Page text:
ONTARIO — One prognosticator is forecasting record-breaking yields this year for corn and soybeans.
The 8th annual Great Ontario Yield Tour predicts record yields with an Ontario average for corn at 203 bu/ac and soybeans at 53.5 bu/ac. But rival Great Lakes Grain’s 14th annual crop assessment tour sees strong corn and soybeans yields but falling just short of a record at 199.9 bu/ac for corn and 48.6 bu/ac for soybeans.
The current Ontario corn yield record is 200 bu/ac, set in 2021, Agricorp reports. The soybean record is 53 bu/ac, a mark reached in 2021 and 2018. The 10-year yield average is 173 bu/ac for corn and 47 bu/ac for soybeans, Agricorp reported.
Statistics Canada was not as bullish with its latest crop projections of an Ontario corn yield at 169.7 bu/ac and the soybean yield at 50.5 bu/ac
Meanwhile, the Great Ontario Yield Tour predicts that Eastern Ontario will hit 197 bu/ac for corn and will lead the province in soybean output, at 55.9 bu/ac.
Great Lakes Grain foresees an Eastern Ontario corn yield of 193.8 bu/ac and a soybean yield of 49.7 bu/ac. It also predicts that Prescott & Russell will be the province’s fourth-highest yielding county for both corn (205.1 bu/ac) and soybeans (52.3 bu/ac) in 2023.
The provincial numbers projected by Great Lakes Grain, while not a record, are still higher than the historical average, though “not as good as we’ve had in the last couple of years,” the company’s Jim Irvine told Farmers Forum. “I think in the higher heat unit areas, there is still a lot of potential for expanded yields,” he added.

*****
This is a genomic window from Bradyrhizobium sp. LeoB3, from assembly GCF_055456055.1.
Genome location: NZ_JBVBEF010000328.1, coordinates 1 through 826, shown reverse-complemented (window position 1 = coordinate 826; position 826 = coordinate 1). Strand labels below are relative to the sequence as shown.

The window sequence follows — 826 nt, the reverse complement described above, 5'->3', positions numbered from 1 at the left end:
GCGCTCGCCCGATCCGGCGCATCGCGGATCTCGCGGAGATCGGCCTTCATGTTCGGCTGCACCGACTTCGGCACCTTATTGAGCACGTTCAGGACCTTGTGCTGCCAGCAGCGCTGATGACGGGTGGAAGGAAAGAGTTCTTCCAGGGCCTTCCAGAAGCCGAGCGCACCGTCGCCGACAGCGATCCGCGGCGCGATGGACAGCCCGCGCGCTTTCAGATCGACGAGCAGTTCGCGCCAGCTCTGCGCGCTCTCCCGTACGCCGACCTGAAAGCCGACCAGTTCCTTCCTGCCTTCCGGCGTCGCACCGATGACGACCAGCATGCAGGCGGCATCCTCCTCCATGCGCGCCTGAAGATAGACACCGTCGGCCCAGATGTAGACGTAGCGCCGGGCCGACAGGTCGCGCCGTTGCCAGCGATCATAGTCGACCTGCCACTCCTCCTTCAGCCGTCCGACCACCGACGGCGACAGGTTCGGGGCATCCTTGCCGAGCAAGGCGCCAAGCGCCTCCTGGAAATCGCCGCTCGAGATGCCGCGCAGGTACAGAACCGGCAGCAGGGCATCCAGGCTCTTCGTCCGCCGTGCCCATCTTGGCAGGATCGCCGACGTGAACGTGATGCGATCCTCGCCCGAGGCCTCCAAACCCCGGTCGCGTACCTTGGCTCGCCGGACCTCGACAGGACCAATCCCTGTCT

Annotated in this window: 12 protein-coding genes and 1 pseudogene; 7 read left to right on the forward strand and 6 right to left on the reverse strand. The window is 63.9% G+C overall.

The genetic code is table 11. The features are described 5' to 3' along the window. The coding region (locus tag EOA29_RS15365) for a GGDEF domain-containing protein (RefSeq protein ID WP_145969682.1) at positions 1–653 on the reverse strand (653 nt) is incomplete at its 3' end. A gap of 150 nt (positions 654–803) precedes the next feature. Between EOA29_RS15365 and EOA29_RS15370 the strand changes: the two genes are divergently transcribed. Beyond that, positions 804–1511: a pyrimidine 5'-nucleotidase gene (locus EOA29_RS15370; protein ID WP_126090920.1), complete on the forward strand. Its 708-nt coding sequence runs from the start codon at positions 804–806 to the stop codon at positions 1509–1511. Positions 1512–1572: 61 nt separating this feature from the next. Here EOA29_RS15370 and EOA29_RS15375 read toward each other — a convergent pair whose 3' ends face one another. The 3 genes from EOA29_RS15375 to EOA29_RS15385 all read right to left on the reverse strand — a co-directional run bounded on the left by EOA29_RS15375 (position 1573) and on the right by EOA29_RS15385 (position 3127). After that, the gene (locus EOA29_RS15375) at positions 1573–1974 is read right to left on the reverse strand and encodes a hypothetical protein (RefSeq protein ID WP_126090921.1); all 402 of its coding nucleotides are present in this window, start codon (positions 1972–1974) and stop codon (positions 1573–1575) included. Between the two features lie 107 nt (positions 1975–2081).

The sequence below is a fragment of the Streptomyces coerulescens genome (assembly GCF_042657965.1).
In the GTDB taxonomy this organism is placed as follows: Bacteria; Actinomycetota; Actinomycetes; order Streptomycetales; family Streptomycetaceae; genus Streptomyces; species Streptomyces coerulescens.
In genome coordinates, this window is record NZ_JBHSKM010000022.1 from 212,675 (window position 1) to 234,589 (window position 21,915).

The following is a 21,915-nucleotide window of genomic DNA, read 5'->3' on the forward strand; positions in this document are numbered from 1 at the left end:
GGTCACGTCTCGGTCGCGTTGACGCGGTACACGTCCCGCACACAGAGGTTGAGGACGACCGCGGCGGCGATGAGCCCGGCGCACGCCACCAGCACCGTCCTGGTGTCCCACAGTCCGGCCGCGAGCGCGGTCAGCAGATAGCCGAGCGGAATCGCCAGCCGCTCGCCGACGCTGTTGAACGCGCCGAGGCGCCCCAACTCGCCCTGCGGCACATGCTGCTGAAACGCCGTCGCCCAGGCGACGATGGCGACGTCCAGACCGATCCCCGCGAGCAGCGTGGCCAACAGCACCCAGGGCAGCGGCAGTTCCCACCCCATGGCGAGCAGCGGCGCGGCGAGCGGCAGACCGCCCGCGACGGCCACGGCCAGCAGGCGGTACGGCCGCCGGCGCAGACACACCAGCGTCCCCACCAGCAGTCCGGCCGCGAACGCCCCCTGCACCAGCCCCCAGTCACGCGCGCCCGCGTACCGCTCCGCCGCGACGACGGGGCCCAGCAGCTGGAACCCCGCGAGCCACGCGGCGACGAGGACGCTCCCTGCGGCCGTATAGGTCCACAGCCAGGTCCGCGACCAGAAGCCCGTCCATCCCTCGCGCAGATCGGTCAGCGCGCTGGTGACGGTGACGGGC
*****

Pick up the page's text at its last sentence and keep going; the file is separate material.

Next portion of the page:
“Weather has been a challenge this year. The start of harvest for both crops was delayed as maturity fell behind average during a cooler than average summer. In September, fingers were crossed in the hope that the crops — especially corn — would catch up before the arrival of the season’s first frost. The delayed soybean harvest will likely cut down on the number of winter wheat acres planted after beans,” Irvine pointed out.
While both crops were up to two weeks behind in maturity in August, Environment Canada’s senior climatologist David Phillips said everything changed thanks to warmer and drier weather that should extend straight through the fall. “I couldn’t think of a more ideal fall,” Phillips told Farmers Forum.
Eastern Ontario crop consultant Gilles Quesnel reported in late September that soybeans were past the point of incurring a yield hit from any frost but harvest would be delayed by two weeks. A delayed or very late harvest was also a concern for corn, Quesnel said, along with a very slow corn dry-down.
At the same time the corn crop stands over 10-feet high in some areas. The crops are extra lush thanks to high rainfall during both the 2022 and 2023 growing seasons — which was caused by a natural event: the December 2021 eruption of an undersea volcano in the country of Tonga in the Pacific Ocean and north of New Zealand. Total annual rainfall on one Quebec farm is expected to be about 200 mm higher than the 5-year average of 1,059 mm. According to NASA, the huge Tonga blast vaporized so much extra fresh water into the atmosphere, it may take several years for the water to come back down.